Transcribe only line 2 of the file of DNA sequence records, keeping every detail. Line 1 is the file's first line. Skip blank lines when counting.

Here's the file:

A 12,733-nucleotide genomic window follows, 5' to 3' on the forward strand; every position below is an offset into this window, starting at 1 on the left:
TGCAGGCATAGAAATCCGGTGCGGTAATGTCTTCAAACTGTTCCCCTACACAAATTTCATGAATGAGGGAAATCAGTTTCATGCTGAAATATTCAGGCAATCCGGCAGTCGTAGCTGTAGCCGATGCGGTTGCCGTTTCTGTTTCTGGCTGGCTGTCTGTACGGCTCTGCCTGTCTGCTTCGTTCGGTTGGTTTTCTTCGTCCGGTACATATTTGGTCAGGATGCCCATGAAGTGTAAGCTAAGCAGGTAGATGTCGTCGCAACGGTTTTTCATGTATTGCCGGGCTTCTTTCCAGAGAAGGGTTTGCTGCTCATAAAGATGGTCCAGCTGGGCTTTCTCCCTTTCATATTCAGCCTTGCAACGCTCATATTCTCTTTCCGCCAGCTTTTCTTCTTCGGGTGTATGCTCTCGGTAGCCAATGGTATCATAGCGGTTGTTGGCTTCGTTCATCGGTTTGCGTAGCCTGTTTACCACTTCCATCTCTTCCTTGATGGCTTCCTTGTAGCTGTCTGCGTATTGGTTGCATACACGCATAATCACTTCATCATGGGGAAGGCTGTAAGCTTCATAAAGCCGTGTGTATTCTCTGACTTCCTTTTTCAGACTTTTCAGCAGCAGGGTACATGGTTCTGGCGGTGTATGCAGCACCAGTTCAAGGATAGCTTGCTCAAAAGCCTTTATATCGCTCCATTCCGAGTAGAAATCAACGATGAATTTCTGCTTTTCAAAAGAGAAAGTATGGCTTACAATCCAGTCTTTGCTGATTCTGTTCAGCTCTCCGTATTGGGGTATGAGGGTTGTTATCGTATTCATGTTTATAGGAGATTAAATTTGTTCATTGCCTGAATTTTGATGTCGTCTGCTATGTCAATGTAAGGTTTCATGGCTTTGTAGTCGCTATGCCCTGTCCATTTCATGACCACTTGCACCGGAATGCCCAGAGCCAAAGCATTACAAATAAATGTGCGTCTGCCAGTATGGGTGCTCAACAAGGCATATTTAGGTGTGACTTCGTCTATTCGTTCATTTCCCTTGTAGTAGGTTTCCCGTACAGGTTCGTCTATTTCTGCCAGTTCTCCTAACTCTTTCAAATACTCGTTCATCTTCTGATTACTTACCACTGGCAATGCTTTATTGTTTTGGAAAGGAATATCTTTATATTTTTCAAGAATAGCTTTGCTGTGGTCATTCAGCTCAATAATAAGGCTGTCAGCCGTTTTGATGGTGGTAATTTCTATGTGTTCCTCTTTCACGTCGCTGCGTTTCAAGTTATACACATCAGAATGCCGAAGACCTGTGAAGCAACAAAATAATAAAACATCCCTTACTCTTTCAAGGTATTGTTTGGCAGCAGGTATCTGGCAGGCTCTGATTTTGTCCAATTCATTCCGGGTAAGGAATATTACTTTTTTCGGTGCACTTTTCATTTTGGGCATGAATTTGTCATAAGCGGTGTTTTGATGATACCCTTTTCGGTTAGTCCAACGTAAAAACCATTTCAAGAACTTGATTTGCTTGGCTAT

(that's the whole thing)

TGCAGGCATAGAAATCCGGTGCGGTAATGTCTTCAAACTGTTCCCCTACACAAATTTCATGAATGAGGGAAATCAGTTTCATGCTGAAATATTCAGGCAATCCGGCAGTCGTAGCTGTAGCCGATGCGGTTGCCGTTTCTGTTTCTGGCTGGCTGTCTGTACGGCTCTGCCTGTCTGCTTCGTTCGGTTGGTTTTCTTCGTCCGGTACATATTTGGTCAGGATGCCCATGAAGTGTAAGCTAAGCAGGTAGATGTCGTCGCAACGGTTTTTCATGTATTGCCGGGCTTCTTTCCAGAGAAGGGTTTGCTGCTCATAAAGATGGTCCAGCTGGGCTTTCTCCCTTTCATATTCAGCCTTGCAACGCTCATATTCTCTTTCCGCCAGCTTTTCTTCTTCGGGTGTATGCTCTCGGTAGCCAATGGTATCATAGCGGTTGTTGGCTTCGTTCATCGGTTTGCGTAGCCTGTTTACCACTTCCATCTCTTCCTTGATGGCTTCCTTGTAGCTGTCTGCGTATTGGTTGCATACACGCATAATCACTTCATCATGGGGAAGGCTGTAAGCTTCATAAAGCCGTGTGTATTCTCTGACTTCCTTTTTCAGACTTTTCAGCAGCAGGGTACATGGTTCTGGCGGTGTATGCAGCACCAGTTCAAGGATAGCTTGCTCAAAAGCCTTTATATCGCTCCATTCCGAGTAGAAATCAACGATGAATTTCTGCTTTTCAAAAGAGAAAGTATGGCTTACAATCCAGTCTTTGCTGATTCTGTTCAGCTCTCCGTATTGGGGTATGAGGGTTGTTATCGTATTCATGTTTATAGGAGATTAAATTTGTTCATTGCCTGAATTTTGATGTCGTCTGCTATGTCAATGTAAGGTTTCATGGCTTTGTAGTCGCTATGCCCTGTCCATTTCATGACCACTTGCACCGGAATGCCCAGAGCCAAAGCATTACAAATAAATGTGCGTCTGCCAGTATGGGTGCTCAACAAGGCATATTTAGGTGTGACTTCGTCTATTCGTTCATTTCCCTTGTAGTAGGTTTCCCGTACAGGTTCGTCTATTTCTGCCAGTTCTCCTAACTCTTTCAAATACTCGTTCATCTTCTGATTACTTACCACTGGCAATGCTTTATTGTTTTGGAAAGGAATATCTTTATATTTTTCAAGAATAGCTTTGCTGTGGTCATTCAGCTCAATAATAAGGCTGTCAGCCGTTTTGATGGTGGTAATTTCTATGTGTTCCTCTTTCACGTCGCTGCGTTTCAAGTTATACACATCAGAATGCCGAAGACCTGTGAAGCAACAAAATAATAAAACATCCCTTACTCTTTCAAGGTATTGTTTGGCAGCAGGTATCTGGCAGGCTCTGATTTTGTCCAATTCATTCCGGGTAAGGAATATTACTTTTTTCGGTGCACTTTTCATTTTGGGCATGAATTTGTCATAAGCGGTGTTTTGATGATACCCTTTTCGGTTAGTCCAACGTAAAAACCATTTCAAGAACTTGATTTGCTTGGCTAT